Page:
I began to feel my opponent out. I started to get comfortable and threw a left kick but when Thanchanok stepped backwards, I missed. I tried to control myself so I wouldn’t swing around, giving her my back, and that’s when I felt a pop in my knee. I instantly knew my knee was unstable. The bell rang and I went back to my corner trying to hide the limp. It wasn’t painful as such, but very unstable and gave way each time I put weight on. I made my trainer aware and he instructed me to go orthodox to take the weight off my front right leg.

I had trouble hiding the injury. I forgot my instructions to switch to right guard and I stayed in southpaw, which showed my instability. My opponent acted quickly on this and began throwing huge low kicks. I tried to block and throw kicks back, but my leg gave way and I collapsed to the floor. When the next round began, I was completely in panic mode. I couldn’t believe this had happened and I was trying everything to get close to my opponent so I wouldn’t receive any more low kicks. I took a big elbow and I instantly thought, “fuck it, this can’t get any worse.” I forgot everything and kind of went into over drive mode of no pain and fear. I came back to take the fourth round big and scored points in the fifth, but didn’t do enough to grab the win due to the eight count in the second round. I knew deep down that to win, I would have to knock her out, and Thanonchanok, being the clever and amazing fighter she is, knew she only had to stay away from me in the fifth to win. I tried to chase her as much as I could, but with my knee I was just that little bit to slow to pin her down. Unfortunately, I lost the fight 48-47 on points.

My trainer Manasak jumped in the ring and carried me out to the warm-up area, where I tried to hold my tears back in front of all the spectators. After, I was taken to a government hospital where they x-rayed my nose and knee. I returned to Chiang Mai the next morning and the following couple of days, I went to a private hospital for an MRI scan and the specialist looked at me. The results showed I had a slight fracture on my nose, which seemed to pale in comparison to the news that not only had I ruptured my ACL,  but I had also endured bucket handle tear in my MCL.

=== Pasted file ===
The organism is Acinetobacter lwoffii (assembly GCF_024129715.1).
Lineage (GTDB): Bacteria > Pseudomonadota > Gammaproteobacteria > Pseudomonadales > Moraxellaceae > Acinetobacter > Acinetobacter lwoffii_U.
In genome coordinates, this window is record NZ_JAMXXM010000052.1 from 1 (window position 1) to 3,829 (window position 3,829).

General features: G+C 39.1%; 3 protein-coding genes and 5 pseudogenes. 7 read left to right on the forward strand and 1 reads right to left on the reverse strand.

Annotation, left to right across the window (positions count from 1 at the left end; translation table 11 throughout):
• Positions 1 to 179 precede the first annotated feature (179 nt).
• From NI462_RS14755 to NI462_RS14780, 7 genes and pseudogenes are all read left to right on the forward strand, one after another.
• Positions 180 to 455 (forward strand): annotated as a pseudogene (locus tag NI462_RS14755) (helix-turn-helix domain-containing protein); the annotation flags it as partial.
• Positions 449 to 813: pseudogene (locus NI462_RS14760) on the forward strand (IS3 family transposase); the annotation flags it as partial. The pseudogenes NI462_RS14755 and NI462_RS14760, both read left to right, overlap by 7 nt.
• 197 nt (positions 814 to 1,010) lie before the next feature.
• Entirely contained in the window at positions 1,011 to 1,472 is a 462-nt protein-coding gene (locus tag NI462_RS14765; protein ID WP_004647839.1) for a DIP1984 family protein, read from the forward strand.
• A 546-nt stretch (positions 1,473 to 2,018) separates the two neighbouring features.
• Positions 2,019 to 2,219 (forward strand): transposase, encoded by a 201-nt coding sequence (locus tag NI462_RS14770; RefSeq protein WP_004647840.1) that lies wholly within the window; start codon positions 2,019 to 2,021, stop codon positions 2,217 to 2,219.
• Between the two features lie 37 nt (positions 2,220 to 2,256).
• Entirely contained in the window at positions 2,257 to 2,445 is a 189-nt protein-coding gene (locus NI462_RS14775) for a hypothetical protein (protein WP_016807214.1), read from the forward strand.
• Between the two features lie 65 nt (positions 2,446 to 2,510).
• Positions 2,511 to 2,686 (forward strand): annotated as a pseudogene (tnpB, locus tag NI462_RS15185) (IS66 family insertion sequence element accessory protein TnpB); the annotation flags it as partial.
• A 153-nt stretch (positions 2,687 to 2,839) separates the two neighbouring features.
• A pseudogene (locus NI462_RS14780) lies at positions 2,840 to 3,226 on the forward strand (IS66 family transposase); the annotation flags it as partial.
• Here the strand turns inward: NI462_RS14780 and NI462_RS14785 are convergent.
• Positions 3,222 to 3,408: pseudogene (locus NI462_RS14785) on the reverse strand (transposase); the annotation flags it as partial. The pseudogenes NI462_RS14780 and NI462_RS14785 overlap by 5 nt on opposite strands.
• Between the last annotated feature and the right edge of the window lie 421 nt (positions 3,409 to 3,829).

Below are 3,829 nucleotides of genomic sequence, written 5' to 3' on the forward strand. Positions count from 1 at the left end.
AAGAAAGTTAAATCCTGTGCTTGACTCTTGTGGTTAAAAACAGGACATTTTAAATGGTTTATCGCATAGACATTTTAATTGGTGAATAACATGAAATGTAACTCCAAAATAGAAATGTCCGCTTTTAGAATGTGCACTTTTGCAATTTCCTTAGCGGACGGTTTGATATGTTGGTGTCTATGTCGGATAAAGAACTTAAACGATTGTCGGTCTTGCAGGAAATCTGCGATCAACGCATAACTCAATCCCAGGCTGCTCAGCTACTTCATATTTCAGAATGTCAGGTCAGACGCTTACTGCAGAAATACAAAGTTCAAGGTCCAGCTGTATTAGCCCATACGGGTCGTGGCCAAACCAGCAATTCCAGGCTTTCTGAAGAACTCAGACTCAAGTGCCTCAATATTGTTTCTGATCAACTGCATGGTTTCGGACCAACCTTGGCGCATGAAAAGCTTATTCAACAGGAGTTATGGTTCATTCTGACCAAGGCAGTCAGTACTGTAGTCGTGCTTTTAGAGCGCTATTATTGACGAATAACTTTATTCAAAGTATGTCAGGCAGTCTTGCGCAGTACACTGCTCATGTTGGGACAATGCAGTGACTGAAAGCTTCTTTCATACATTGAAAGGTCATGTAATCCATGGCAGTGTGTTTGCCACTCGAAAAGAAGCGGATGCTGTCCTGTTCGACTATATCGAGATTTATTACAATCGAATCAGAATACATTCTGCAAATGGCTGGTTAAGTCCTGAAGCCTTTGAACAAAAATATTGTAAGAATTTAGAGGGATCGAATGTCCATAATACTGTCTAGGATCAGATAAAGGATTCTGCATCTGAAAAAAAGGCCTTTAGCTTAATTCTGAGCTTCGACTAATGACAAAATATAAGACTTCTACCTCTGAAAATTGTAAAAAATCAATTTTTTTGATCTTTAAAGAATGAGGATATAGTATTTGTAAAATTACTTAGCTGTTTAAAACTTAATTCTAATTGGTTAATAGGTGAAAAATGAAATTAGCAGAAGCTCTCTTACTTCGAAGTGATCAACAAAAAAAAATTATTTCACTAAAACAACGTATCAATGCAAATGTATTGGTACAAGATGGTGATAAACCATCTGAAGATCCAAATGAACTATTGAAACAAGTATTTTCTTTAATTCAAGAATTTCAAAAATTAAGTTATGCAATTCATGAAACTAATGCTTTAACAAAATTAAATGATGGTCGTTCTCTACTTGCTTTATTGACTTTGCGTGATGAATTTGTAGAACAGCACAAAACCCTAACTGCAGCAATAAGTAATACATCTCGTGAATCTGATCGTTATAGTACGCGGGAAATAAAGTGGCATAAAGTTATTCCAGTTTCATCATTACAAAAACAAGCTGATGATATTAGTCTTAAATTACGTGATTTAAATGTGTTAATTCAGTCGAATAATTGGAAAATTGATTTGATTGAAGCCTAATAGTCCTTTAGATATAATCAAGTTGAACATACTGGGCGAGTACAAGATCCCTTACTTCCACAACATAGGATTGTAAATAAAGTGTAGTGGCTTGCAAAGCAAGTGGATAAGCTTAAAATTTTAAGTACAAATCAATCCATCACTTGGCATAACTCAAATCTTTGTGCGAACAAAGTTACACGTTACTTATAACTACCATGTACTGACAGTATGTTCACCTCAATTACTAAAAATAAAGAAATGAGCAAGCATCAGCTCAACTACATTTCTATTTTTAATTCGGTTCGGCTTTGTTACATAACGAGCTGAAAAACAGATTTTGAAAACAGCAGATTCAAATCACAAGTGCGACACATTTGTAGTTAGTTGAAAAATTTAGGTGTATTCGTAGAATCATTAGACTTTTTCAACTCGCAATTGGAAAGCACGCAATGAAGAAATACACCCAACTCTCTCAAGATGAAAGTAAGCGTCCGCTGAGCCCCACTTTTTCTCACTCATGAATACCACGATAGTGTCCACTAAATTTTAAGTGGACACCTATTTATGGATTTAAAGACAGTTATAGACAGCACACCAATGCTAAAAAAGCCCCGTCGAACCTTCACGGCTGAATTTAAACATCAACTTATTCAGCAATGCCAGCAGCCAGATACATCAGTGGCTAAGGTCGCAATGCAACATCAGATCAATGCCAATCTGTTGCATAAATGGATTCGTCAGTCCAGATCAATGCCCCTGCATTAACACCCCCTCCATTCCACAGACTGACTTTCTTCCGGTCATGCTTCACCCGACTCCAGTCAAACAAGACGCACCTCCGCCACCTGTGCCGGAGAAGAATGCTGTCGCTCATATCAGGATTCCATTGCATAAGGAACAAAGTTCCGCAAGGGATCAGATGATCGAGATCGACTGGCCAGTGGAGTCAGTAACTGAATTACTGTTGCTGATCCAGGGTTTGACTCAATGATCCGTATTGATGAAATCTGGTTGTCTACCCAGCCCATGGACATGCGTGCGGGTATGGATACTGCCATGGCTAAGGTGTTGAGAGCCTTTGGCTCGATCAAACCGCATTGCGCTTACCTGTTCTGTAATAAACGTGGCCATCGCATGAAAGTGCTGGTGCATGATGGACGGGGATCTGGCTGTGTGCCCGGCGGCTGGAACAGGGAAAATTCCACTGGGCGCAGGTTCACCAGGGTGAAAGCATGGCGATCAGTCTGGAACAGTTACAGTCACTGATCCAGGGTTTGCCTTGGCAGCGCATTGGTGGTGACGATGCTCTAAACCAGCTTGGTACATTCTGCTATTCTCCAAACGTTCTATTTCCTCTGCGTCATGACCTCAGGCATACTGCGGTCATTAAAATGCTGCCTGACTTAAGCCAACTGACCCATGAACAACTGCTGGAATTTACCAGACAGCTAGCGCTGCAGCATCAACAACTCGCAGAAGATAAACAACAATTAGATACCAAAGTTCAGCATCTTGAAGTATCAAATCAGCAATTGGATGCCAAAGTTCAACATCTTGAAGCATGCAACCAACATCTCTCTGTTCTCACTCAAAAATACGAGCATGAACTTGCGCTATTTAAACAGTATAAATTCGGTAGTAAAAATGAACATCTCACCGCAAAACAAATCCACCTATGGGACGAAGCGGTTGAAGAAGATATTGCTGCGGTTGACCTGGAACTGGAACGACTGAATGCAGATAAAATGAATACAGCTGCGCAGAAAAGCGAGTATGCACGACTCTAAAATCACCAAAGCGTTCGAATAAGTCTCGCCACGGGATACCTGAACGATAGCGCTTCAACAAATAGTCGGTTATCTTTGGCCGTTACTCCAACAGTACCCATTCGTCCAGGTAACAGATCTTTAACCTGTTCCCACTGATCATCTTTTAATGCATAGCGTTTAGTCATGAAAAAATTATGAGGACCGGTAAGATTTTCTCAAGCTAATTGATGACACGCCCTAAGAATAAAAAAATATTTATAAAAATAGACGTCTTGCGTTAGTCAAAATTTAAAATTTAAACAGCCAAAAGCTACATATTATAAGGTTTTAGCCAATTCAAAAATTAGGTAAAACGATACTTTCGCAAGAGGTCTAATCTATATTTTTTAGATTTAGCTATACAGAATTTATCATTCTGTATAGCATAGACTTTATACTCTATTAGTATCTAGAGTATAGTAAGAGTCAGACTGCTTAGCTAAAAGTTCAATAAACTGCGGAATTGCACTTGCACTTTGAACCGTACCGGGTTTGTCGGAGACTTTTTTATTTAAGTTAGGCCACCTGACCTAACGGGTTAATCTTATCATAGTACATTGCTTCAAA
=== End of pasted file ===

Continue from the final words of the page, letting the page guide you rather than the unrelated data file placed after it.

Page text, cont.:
MTG: What’s next for Lisa Brierley?

I am currently waiting for surgery, but waiting lists in the UK are very long. My good friends who I met at Santai this year kindly set up a GoFundMe page to help pay for the surgery that I need. In the meantime, I have been doing pre-op rehab, which will hopefully help with recovery after the op.

After the accident, I could barely put any weight on my leg, but now I am able to stand, walk, and bike at a slow pace. Improvement has been made, but I still lack full motion and agility in my knee. It’s heartbreaking to know all the progress I have made in the last month or so will be stripped of me, and I will be back on crutches again after the op and have to start over. However, I am prepared to do what it takes to get back to full recovery.

I am now in Thailand, helping my gym with anything I can: social media, office work, new students. I want to help in any way possible. The Thai community has been really supportive of me since the accident, so during this time I have free, I want to give back as much as I can to anyone and everyone.

Lisa is almost three-quarters of the way to being able to afford surgery for the injuries she sustained fighting. If you’d like to help, please visit her GoFundMe page here. If you’d like to keep up with Lisa, visit her on Facebook.


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Josh Twining
Josh has been Thai boxing for more than 10 years in the UK and Thailand. Currently recovering from injury, he is the head coach at Phraya Pichai in Belfast, Northern Ireland.